There'sa difference between dropping the ball, fumbling the ball and passing the ball (and then, in each case, retrieving the ball).

Dropping and Passing are intentional acts -- recovering the ball is a dribble (assuming the ball hits the floor).

Fumbling the ball is an Accidental act -- recovering the ball is always legal.
Reply With Quote
  #9 (permalink)  
Old Fri Feb 03, 2006, 02:59pm
Official Forum Member
 
Join Date: Dec 2004
Posts: 508
Quote:
Originally posted by bob jenkins
Quote:
Originally posted by Jimgolf
It seems to me that if A1 just dropped the ball while passing, he would be able to recover it, but not dribble again, while if there was an actual pass, someone other than him should be able to beat him to the ball or it would go out of bounds.
There'sa difference between dropping the ball, fumbling the ball and passing the ball (and then, in each case, retrieving the ball).

Dropping and Passing are intentional acts -- recovering the ball is a dribble (assuming the ball hits the floor).

Fumbling the ball is an Accidental act -- recovering the ball is always legal.
Quote:
Originally posted by bob jenkins
Quote:
Originally posted by Jimgolf
It seems to me that if A1 just dropped the ball while passing, he would be able to recover it, but not dribble again, while if there was an actual pass, someone other than him should be able to beat him to the ball or it would go out of bounds.
There's a difference between dropping the ball, fumbling the ball and passing the ball (and then, in each case, retrieving the ball).

Dropping and Passing are intentional acts -- recovering the ball is a dribble (assuming the ball hits the floor).

Fumbling the ball is an Accidental act -- recovering the ball is always legal.
Bob: Fed 4-21 defines a fumble as: " . . . accidental loss of player control when the ball unintentionally drops or slips from a player's grasp." It includes 'drops', and that has always puzzled and concerned me.

I have an alternative definition to propose: accidental failure to attain player control of the ball when receiving a pass or maintain player control when ending a dribble.

Admittedly, this is far more directed definition - but I think it covers the circumstances that should be covered and eschews those that shouldn't.

Consider this situation: A1, holding the ball and having not dribbled, is being closely guarded by B1. Leaning to avoid the pressure, A1 unintentionally drops the ball on the floor and immediately picks it up. Has A1 fumbled or dribbled? Under 4-21, this could be a fumble, could it not? But that would penalize the defense, protect the offense from its own poor play.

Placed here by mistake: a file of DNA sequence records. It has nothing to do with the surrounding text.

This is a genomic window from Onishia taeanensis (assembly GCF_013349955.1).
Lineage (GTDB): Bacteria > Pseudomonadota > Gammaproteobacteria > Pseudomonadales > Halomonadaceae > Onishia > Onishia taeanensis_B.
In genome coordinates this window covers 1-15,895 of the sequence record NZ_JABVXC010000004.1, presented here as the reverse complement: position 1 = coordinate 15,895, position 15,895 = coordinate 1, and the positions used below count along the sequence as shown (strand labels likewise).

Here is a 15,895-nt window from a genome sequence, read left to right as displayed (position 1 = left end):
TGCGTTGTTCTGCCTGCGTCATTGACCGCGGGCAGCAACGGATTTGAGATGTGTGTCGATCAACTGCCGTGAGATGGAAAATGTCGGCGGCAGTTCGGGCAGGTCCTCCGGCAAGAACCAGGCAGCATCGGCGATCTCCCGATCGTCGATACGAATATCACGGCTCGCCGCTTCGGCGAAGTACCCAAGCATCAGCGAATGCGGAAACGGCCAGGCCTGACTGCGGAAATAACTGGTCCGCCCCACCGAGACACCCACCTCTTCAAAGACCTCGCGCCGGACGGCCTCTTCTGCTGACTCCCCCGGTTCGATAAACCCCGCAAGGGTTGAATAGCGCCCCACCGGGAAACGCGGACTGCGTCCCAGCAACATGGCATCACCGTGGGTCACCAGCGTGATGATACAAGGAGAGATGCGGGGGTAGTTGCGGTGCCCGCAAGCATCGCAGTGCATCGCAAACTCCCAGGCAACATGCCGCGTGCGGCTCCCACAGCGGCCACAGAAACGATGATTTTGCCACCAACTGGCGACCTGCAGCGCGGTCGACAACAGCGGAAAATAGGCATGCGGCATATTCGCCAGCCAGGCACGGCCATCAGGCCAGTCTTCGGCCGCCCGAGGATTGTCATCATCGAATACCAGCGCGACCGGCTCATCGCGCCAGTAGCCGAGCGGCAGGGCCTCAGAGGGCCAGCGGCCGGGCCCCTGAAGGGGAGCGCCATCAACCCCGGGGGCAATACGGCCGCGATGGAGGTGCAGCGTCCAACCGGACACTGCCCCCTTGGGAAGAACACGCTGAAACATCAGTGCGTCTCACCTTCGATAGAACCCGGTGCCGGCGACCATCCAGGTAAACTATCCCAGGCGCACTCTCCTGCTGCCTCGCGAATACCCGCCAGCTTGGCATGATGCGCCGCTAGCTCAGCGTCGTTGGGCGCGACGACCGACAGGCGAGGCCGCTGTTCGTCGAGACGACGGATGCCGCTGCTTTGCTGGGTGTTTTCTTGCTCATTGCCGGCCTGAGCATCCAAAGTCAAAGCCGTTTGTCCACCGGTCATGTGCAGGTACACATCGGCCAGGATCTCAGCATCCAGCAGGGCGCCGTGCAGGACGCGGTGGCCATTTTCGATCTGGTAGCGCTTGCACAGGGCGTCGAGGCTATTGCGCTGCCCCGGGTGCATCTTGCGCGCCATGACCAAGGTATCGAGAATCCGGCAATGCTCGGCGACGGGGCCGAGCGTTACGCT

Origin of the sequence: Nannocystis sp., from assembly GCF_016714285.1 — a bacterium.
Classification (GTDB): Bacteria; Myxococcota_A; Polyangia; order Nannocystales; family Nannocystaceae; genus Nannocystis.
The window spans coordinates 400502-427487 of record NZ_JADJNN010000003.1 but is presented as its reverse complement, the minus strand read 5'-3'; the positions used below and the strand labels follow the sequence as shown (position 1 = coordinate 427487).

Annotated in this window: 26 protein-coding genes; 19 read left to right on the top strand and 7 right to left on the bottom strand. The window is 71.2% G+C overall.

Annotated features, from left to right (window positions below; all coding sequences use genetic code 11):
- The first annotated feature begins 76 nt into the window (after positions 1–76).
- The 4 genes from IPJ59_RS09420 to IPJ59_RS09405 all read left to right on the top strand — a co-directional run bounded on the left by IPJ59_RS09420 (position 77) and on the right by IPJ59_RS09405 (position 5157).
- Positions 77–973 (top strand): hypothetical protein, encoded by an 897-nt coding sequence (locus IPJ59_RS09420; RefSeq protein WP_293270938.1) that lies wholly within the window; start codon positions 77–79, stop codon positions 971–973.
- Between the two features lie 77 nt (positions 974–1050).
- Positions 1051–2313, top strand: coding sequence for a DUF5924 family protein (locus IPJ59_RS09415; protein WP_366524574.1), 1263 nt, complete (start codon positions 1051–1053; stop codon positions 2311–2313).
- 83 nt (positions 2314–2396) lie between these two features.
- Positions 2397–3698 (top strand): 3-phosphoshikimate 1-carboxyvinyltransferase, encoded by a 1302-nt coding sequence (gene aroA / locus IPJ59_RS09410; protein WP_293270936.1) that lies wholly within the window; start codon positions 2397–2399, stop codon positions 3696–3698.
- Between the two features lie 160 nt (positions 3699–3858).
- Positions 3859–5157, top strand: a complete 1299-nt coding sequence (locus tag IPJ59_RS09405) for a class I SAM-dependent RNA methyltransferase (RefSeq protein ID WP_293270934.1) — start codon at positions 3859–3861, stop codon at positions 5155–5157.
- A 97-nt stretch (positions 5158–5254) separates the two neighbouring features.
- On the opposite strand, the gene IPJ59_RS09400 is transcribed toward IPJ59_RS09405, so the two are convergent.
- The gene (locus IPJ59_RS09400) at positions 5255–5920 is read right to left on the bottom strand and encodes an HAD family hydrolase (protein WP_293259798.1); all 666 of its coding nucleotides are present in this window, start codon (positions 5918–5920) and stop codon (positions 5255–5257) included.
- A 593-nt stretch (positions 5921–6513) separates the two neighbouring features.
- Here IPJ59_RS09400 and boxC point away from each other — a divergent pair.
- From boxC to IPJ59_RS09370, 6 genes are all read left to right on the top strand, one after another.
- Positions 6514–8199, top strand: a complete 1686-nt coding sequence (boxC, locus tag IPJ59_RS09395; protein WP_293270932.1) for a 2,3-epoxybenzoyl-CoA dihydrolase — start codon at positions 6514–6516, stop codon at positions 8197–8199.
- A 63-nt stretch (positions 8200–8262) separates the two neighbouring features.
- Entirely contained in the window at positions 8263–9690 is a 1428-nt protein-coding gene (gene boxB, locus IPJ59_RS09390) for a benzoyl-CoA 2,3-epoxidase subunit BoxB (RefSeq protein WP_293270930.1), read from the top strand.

And this situation: A1 attempts to end her dribble in one motion by grasping and passing the ball to a teammate. In the official's judgement, she controls the ball but then loses control and flubs the pass. My definition makes it explicit that a flubbed pass is not a fumble. 4-21, at best, only implies that.

I'll be back. I'm going to put on my protective headgear. (I know, illegal equipment . . .)

__________________
Sarchasm: the gulf between the author of sarcastic wit and the recipient.
Reply With Quote
  #10 (permalink)  
Old Fri Feb 03, 2006, 05:42pm
Official Forum Member
 
Join Date: Jul 2003
Location: Irving, Texas
Posts: 675
Quote:
Originally posted by Kajun Ref N Texas
Quote:
Originally posted by VaCoach
Short and sweet: A-1 stops his dribble, as he starts to pass to A-2, his teammates makes a back door move toward the basket. The ball has already left A-1's hands. Question, If A-1 runs to the ball and touches or possesses the ball, is this legal or a violation?
If the ball touches the court after the pass, then A1 touches it - Illegal Dribble.

If the ball does not touch the court after the pass, then A1 touches it - Traveling.
Not to be horsey, but it is an illegal dribble for both situations. There is only one way to travel without the ball. You are correct, either way it is a violation.
Credit to NevadaRef for teaching me the difference.
__________________
- SamIAm (Senior Registered User) - (Concerning all judgement calls - they depend on age, ability, and severity)
Reply With Quote
Reply

Bookmarks

Thread Tools
Display Modes Rate This Thread
Rate This Thread:

Posting Rules
You may not post new threads
You may not post replies
You may not post attachments
You may not edit your posts

BB code is On
Smilies are On
[IMG] code is On
HTML code is On
Trackbacks are On
Pingbacks are On
Refbacks are On



All times are GMT -5. The time now is 12:36pm.



Search Engine Friendly URLs by vBSEO 3.3.0 RC1